2011 Audi R8 Reviews

2011 R8 New Car Test Drive


High-performance cars tend to have unique and easily identified styling. Fortunately in the case of the R8, unique and attractive go together, and since the luster hasn't worn off in the five years from its debut, the R8 doesn't change for 2011. 

At the ends every R8 is similar. Three separate grilles on the front and more on the rear, gloss-black on V10, variously inhale and exhale cooling air. Bi-Xenon headlights are traced by LED running lights on the V8 while the V10 uses LED headlamps, some chrome details and slightly larger grilles with fewer slats. At the rear rectangular light inserts echo the Audi TT; twin tailpipes on either side identify a V8, a single oval on each side a V10. The GT version will get a big round barrel on each side, air extractors behind the rear wheels, a fixed rear wing, more aggressive diffuser and a wider, more contoured leading edge. 

Aerodynamic function and engine placement define the basic bones of any mid-engine sports car. A low snout improves visibility and keeps the nose to the ground, and the creases above the front wheels keep air moving over the windshield and not spilling over the sides. At the tail end a pop-up spoiler automatically lifts at certain road speeds or if the engine needs maximum cooling; it can be done manually as well for cleaning. Look underneath and you'll find it almost totally flat like many race cars. 

In profile the R8 coupe is dominated by what Audi calls a sideblade, that vertical slice of bodywork that runs from the roof to the bottom just ahead of the rear wheels. It can be ordered in a variety of finishes, including painted to match the rest of the car. All the scoops and vents are there for machinery cooling or propulsion, and on the V10 the sideblade scoop is larger. Both V8 and V10 come with 19-inch wheels, five twin-spoke on the V8 and five tri-y design on the V10.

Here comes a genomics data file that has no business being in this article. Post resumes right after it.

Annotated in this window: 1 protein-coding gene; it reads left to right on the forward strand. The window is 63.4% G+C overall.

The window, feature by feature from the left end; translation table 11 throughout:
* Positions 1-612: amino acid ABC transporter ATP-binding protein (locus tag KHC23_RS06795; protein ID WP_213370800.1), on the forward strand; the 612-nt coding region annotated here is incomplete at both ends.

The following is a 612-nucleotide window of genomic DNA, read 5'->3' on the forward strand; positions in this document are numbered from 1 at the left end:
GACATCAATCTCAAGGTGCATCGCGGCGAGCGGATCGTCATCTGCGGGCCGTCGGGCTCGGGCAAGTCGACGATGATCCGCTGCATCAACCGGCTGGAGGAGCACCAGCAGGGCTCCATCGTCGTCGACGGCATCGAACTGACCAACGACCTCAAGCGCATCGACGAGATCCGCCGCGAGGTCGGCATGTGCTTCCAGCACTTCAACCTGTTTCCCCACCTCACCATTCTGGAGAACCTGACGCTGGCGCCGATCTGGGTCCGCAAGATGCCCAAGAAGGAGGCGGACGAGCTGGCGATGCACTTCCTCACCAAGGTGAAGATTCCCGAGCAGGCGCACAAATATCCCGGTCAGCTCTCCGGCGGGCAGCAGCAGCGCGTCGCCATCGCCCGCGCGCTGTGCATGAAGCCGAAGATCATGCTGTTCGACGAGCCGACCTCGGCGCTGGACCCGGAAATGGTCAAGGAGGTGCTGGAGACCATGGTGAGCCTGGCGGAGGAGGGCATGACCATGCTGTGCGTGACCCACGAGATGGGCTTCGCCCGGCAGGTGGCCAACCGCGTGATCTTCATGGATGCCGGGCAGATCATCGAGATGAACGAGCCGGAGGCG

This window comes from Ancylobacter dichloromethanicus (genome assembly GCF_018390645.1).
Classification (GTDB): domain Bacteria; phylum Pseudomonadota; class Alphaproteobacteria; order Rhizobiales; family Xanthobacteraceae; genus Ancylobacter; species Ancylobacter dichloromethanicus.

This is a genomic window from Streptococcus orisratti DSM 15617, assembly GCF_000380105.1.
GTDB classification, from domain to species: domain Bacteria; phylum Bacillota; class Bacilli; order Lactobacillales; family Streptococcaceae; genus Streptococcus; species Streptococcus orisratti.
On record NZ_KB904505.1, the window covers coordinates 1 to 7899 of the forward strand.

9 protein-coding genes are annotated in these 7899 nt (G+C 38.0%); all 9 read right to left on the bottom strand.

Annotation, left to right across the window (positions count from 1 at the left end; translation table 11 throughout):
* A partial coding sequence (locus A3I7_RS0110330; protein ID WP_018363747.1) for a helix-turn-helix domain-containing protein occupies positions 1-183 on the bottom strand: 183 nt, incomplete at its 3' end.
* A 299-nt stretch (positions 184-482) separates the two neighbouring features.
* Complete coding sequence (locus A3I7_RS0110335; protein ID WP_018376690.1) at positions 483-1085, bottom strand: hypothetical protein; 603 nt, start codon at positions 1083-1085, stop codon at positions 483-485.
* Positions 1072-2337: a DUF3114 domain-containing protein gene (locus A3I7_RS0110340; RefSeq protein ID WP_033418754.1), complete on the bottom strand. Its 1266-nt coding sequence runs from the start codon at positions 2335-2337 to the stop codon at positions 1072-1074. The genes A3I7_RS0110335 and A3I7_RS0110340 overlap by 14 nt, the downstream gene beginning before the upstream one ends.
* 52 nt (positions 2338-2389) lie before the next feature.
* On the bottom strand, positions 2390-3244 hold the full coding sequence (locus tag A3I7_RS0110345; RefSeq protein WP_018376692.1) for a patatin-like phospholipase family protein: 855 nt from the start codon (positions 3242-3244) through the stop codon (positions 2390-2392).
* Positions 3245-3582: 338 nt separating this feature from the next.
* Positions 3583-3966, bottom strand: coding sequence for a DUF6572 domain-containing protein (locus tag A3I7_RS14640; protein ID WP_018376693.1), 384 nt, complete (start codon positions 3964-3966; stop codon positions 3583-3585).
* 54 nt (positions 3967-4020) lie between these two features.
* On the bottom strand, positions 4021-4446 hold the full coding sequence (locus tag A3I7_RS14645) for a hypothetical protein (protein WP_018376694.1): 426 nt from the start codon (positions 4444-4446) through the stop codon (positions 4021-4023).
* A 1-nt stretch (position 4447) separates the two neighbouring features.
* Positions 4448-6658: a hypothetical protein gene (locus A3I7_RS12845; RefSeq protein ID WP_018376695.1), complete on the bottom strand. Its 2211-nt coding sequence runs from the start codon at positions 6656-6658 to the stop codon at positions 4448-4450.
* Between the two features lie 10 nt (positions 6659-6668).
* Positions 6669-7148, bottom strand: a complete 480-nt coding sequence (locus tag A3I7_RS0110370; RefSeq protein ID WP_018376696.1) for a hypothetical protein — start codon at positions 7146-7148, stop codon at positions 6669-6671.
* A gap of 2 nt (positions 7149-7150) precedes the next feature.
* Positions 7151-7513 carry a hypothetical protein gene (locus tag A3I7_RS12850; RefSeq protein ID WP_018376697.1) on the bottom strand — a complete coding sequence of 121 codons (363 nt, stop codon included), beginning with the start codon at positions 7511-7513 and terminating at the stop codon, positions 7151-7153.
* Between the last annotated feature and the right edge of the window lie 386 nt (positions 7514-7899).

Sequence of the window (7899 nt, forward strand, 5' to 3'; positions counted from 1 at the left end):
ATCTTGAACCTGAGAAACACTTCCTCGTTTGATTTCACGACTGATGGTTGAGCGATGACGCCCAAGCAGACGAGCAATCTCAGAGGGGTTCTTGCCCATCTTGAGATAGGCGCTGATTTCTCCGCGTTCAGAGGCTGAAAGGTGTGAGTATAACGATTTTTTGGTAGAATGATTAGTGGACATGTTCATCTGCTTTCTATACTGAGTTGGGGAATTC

The Spyder features a fabric folding top (two colors) with two buttresses over the engine cover. It can be opened or closed in about 20 seconds, and it can be done so at speeds up to 30 mph. The buttresses help direct air around the rear of the car but they don't actually sit on the paint and won't scratch it. The silver panels behind the headrests are engine bay cooling vents, replacing those that run down the roof pillars on the coupe. What the Spyder loses to the coupe is the clear engine cover that lets onlookers admire the beast within. 

A Spyder has an electrically lifted rear window (with defrost) to limit some noise and buffeting, and a drop-in wind-blocker closer to the headrests for further reductions. We found with just the window it's possible to converse at legal speeds with the top down, and lowering the window with the top up adds engine intake sounds to the exhaust noise. 

The coupe has a minor advantage in cargo space. Coupe and Spyder have a small 3.5-cubic-foot trunk up front, a compact but deep well that might hold your carry-on duffel or a half-case of wine. The coupe has another 3.1 cubic feet of storage space behind the front seats for soft-sided bags or a minimal golf bag. On the Spyder that space is consumed by the folding top.